High art meets haute couture in Las Vegas

James Turrell is the latest in a series of contemporary artists to collaborate with fashion houses

Published June 22, 2013 6:00PM (EDT)

 Louis Vuitton store on October 9, 2010 in Valencia, Spain.  (Tupungato / Shutterstock.com)
Louis Vuitton store on October 9, 2010 in Valencia, Spain. (Tupungato / Shutterstock.com)

This article originally appeared on Hyperallergic.

HyperallergicSAN FRANCISCO — On a hot desert afternoon nothing sounds better than the arctic blast of a shopping center. Yes, it is a “dry heat,” but at 110 degrees, the relevance of humidity levels dissipates. So what store should you go to? If it were me, I’d call Louis Vuitton at City Center and make an appointment to see the new James Turrell! Number one: yes, you read that right — there is a permanent installation by Turrell at Louis Vuitton City Center. Number two: yes, you read that right — you will have to make an appointment to see the work.

You may think it odd for an artist of Turrell’s stature to be featured in a luxury retail store, especially since he’s in such art-world vogue this year, with exhibitions at the Los Angeles County Museum of ArtGuggenheim New York, and Museum of Fine Arts, Houston; however, this isn’t the first time the 70-year-old artist has been involved with Vuitton. The house previously commissioned “Tall Glass,” a permanent light sculpture at its Champs-Elysées store, and a photo project featuring an LV trunk set in the landscape of Turrell’s ongoing work at Roden Crater, outside Flagstaff, Arizona. The Las Vegas piece, titled “Akhob,” is a Ganzfeld effect work that resides separately from the store’s merchandise, on the fourth floor of the massive luxury space, and requires visitors to fill out a waiver before entering in the event they sustain an injury from the piece, which at times can be discombobulating. The room floods the retina with high pigment fields of light that can make you feel like you’re in a different realm.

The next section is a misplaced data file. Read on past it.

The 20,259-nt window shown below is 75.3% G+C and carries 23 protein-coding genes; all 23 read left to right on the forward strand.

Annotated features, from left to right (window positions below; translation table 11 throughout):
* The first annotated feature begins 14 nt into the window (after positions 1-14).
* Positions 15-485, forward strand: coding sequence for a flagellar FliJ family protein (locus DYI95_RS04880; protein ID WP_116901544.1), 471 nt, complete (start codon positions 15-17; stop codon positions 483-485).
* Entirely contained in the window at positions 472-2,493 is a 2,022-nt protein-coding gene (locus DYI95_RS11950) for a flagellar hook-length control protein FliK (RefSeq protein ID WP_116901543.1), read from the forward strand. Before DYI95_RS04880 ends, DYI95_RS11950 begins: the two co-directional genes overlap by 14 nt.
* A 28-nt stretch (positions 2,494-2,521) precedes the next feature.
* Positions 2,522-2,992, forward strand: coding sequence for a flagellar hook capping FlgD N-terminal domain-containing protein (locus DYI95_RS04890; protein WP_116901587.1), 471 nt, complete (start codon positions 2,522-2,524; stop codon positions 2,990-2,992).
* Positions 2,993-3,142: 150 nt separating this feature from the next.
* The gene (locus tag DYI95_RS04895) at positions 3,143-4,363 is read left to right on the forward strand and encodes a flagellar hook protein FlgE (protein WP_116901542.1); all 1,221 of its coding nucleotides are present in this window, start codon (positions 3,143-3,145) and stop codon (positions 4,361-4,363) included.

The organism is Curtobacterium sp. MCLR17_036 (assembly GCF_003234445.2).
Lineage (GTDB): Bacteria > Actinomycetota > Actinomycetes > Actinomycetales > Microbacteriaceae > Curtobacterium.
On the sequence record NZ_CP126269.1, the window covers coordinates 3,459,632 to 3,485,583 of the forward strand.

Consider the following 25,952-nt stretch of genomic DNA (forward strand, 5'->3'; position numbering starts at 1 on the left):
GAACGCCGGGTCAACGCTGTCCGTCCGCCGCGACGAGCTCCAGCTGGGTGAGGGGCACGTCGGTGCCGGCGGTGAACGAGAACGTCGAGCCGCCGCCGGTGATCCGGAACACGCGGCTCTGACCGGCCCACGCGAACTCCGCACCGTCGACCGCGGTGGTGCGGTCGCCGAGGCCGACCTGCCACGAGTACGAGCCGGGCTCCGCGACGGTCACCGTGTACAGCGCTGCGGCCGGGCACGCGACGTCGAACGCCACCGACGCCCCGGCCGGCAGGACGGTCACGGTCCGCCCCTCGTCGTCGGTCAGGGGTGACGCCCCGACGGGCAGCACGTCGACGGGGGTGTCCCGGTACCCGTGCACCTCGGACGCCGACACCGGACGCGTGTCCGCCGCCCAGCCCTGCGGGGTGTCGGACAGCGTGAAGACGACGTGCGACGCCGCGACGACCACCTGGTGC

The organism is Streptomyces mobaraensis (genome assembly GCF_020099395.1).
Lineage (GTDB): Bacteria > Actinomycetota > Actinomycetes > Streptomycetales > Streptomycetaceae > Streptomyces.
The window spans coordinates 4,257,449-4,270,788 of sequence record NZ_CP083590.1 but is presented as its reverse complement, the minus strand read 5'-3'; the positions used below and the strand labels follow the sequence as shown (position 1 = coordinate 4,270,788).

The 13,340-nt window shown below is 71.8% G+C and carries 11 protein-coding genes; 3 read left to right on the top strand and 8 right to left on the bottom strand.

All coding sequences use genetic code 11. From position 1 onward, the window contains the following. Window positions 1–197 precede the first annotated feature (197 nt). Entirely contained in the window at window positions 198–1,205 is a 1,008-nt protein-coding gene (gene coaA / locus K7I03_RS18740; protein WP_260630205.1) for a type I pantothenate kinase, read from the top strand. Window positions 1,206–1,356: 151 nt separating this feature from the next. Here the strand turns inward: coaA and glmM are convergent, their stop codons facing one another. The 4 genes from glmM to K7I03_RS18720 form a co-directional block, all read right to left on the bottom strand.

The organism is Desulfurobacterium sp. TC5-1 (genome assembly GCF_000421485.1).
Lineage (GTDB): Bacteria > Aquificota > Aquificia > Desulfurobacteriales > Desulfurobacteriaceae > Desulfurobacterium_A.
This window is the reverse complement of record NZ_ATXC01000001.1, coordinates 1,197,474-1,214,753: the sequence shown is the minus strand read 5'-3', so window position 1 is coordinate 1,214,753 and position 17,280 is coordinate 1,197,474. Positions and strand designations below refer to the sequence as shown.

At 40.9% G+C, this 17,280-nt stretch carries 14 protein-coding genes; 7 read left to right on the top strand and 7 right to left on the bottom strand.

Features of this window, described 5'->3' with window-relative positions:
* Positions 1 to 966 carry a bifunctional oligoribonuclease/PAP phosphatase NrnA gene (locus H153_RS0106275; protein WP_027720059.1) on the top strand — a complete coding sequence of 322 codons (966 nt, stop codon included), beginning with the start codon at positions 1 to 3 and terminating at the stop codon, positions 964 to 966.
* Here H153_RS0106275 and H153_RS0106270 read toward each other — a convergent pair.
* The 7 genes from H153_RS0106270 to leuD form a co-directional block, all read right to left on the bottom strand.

So why does the fashion house have such an interest in the contemporary artist?

A Louis Vuitton monogram Speedy bag with a Stephen Sprouse print

A Louis Vuitton monogram Speedy bag with a Stephen Sprouse print (image via luxurybagsplaza.com)

Art has an interesting and evolving relationship with the fashion world. Though some would argue that fashion is art — and we’re not saying it isn’t, in some form — there’s also the dynamic of contemporary art being used in collaboration with fashion brands to create limited-edition garments and accessories. This practice of commissioning an artist to create designs for application on handbags, gowns, and the like is fairly common and stretches from the very high end of haute couture to the more accessible end of the spectrum at prêt-à-porter. Louis Vuitton collaborations with the late Stephen Sprouse on graffiti and floral print Speedy bags, Marc Jacobs special items with Takashi Murakami, Yayoi Kusama’s LV collection and installation that preceded her high-profile Whitney Museum exhibition — these are nothing new.

The question, of course, arises as to if or how creating specifically branded items affects an artist’s work. It’s difficult to judge, but the relationship seems to be a marriage, a give and take — whereas the artist must translate his work into an easily digestible product form, there are also opportunities to innovate with design. That said, there’s no doubt these types of works are different —  even if just a little bit — than they would be if they were made solely at the artists’ discretion. I highly doubt that Stephen Sprouse would have sat around his studio scribbling the words “Louis Vuitton” in neon green without the brand paying him to do so.